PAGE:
Elizabeth. [ [John Burke, Esq., "Commoners of Great Britain and Ireland,"
Vol. 1 "History of the Commoners of Great Britain and Ireland" (London:
1834-1838, reprinted Baltimore: Clearfield {Genealogical Publishing Co.,
1977}, p. 604]

Here's what I found out about the Stanhope family:

(Stanhope) "Edward (Sir) of Rampton, who received the honor of knighthood
upon the field of battle from Henry VII for his distinguished conduct
against the Cornish rebels. Sir Edward wedded first, Avelina, daughter of
Sir Gervase Clifton, K.B. by whom he had two sons, Richard and Michael. He
m. secondly, Elizabeth, daughter of Fulk Bourchier, Lord Fitzwarine, and
had only one daughter Anne, the second wife of Protector Somerset. Richard
Stanhope, the elder son of Sir Edward, leaving at his decease in 1529, a
daughter only, the male line was continued by his brother (the second son)
Sir Michael Stanhope, an eminent person in the reign of Henry VIII, who
obtained from that monarch, a grant of the house and site of the monastery
of Shelford." [Ibid., p. 467.]

Now the interesting part concerning the Bourchier family:
Sir Fulk Bourchier, Knt. 2nd Barion Fitz-Warine, who was summoned to
parliament on 19August 1472. This nobleman m. Elizabeth, a sister and
heiress of John, Lord Dynham, and had issue, John his successor; Joane, m.
James, Lord Audley; Elizabeth m. 1st to Sir Edward Stanhope, Knt., and
2ndly, to Sir Richard Page, knt."

Elizabeth Bourchier/Stanhope and Sir Richard Page had a daughter, Elizabeth
Page, who was their only daughter and heiress (i.e., they had no surviving
sons or daughters!). He was referred to as the "right honorable Sir Richard
Page, knt. of Beechwood, in the county of Hertford, of the privy council of
King Henry VIII." The daughter, Elizabeth Page, m. as his first wife Sir
William Skipwith of Ormesby, etc. (including co. Lincoln) who received his
knighthood in the Battle of Muscleborough, 1st (year of reign) of Edward
VI. In the 6th of the same reign he was returned to parliament by the
county of Lincoln, and was sheriff, in the 4th (year of reign) of Queen
Elizabeth. [Ibid., p. 604]

Now the Skipwith family, first from John Burke, Esq., "A Genealogical and
Heraldic History of the Extinct and Dormant Baronetcies of England,
Ireland, and Scotland" (2nd Edition, London: 1841, reprinted Baltimore:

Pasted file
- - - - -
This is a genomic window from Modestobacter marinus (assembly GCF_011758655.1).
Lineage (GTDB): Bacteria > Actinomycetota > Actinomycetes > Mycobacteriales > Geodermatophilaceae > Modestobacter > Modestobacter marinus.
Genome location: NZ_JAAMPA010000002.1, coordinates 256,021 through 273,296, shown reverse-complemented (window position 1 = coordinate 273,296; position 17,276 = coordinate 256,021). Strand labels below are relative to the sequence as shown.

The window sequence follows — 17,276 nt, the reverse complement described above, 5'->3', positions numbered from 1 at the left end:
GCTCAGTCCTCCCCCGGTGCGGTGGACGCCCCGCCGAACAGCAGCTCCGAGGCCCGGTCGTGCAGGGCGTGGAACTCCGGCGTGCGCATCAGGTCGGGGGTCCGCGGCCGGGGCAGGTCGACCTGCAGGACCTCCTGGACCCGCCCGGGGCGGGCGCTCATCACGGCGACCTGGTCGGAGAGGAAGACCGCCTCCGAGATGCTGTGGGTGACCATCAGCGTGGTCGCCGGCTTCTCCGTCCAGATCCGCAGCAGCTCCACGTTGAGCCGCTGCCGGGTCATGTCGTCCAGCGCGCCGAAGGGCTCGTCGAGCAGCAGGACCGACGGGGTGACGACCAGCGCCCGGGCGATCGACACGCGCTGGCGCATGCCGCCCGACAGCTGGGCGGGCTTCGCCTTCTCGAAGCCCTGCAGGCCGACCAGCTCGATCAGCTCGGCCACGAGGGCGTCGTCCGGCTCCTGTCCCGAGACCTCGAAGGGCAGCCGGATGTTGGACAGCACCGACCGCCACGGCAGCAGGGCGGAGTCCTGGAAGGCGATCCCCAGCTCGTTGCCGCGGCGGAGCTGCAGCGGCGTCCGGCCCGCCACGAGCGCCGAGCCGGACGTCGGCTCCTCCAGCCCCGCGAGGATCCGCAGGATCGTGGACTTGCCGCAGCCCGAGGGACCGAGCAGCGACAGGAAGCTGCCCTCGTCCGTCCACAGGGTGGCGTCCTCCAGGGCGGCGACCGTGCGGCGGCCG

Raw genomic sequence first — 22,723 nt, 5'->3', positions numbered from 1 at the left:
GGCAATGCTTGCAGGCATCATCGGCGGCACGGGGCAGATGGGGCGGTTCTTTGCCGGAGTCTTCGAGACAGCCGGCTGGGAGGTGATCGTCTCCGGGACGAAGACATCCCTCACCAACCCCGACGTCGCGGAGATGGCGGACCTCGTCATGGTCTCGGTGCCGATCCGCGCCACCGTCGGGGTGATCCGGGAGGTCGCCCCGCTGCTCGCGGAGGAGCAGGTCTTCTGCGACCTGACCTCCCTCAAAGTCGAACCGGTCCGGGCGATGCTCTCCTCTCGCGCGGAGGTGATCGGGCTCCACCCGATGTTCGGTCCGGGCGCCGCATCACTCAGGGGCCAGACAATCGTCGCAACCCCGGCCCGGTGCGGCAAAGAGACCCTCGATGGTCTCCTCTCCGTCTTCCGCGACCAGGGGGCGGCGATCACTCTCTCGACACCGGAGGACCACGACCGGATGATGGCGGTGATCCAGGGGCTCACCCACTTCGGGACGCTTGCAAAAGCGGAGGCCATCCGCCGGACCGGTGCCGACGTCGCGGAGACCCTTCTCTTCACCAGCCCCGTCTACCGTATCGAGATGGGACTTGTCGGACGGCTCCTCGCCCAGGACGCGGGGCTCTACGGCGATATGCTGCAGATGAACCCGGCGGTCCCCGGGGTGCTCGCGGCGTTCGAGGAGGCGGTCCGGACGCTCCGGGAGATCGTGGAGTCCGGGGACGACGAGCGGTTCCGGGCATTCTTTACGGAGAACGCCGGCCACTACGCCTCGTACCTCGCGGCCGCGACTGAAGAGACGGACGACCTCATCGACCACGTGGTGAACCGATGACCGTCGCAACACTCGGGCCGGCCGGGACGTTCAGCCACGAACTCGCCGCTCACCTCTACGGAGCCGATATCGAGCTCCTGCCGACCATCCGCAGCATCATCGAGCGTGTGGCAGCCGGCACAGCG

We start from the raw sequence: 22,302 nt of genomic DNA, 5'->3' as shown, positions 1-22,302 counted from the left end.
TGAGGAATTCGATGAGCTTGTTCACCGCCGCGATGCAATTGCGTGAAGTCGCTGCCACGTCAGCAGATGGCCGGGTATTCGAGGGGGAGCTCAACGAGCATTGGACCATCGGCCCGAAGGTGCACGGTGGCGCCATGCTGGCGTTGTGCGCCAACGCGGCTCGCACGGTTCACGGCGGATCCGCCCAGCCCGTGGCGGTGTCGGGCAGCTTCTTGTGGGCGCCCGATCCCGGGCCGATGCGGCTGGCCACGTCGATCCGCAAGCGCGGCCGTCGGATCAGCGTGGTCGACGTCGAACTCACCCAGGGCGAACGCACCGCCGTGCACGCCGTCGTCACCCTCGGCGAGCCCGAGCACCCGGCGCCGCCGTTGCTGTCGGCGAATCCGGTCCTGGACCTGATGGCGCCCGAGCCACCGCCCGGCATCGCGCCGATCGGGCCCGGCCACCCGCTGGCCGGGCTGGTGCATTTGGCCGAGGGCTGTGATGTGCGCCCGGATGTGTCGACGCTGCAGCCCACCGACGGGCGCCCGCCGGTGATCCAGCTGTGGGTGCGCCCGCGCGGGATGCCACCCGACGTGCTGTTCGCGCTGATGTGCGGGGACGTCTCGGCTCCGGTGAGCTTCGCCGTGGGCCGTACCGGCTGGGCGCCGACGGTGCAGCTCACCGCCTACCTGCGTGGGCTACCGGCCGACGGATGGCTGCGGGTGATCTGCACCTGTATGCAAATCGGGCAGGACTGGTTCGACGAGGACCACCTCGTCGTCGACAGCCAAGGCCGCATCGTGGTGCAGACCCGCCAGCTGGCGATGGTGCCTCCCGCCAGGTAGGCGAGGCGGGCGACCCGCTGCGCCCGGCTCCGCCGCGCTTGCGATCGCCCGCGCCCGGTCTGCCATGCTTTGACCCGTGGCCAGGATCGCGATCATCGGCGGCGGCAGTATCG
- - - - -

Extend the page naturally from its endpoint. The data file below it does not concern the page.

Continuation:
Genealogical Publishing Co., 1977), pp. 486-489:

William Skipwith, Esq. who was the only son of Henry Skipwith, third son
(and only one with male heirs) of Sir Richard Skipwith, knt. of Ormesby,
Lincolnshire, who m. Mary, a daughter of Sir Ralph Chamberlain, knt. of
Gidding, in Suffolk. William Skipwith, Esq. m. Elizabeth, daughter of
Richard Redding, Esq, of Harrow on the Hill, and was survived by his son
Fulwar Skipwith.

Sir Richard Page's coat of arms was: Sable, a fess between three doves
argent membered gules. [A. R. Warner, Richmond Herald, "Papworth's Ordinary
of British Armorials" Reproduced from the original edition of 1874 (London:
Tabard Publications), p. 729]. Note that there was NO bordure, the fess was
not dancette'e, and they are not quartered!

His crest: Out of a ducal coronet per pale or and gules (another, gules and
or) a demi griffin salient per pale, counterchanged, beaked of the second.
The doves and tincture in the arms and the griffin in the crest more
closely resemble those of the Pages of Kent than they do those of Middlesex
(Wembley) which were in general: Or, a fess dancettee between three
martlets azure (or sable), a border of the last [Burke's The General
Armory, p. 770 and H. Society, Vol. LXV, Middlesex Pedigrees, p. 20, which
shows the arms of a "John Page of Wembley" in the parish of Harrow by
Clarenceux Camden; and another "John Page of Wembley": Sable a chevron
between three martlets, argent in the same reference]. Clearly there were
two cadet lines of Pages living in Wembley!

The arms and crest are almost identical with those of Peter Page, Esq.,
Justice of the Peace of East Sheen, co. Surrey who was no doubt related to
Sir Richard. On the other hand, the crest of Col. John Page of Virginia and
Francis Page of East Bedfont were: A demi-horse forcene (rearing) per pale
dancette'e or and azure.

Continued in Part II.


This thread: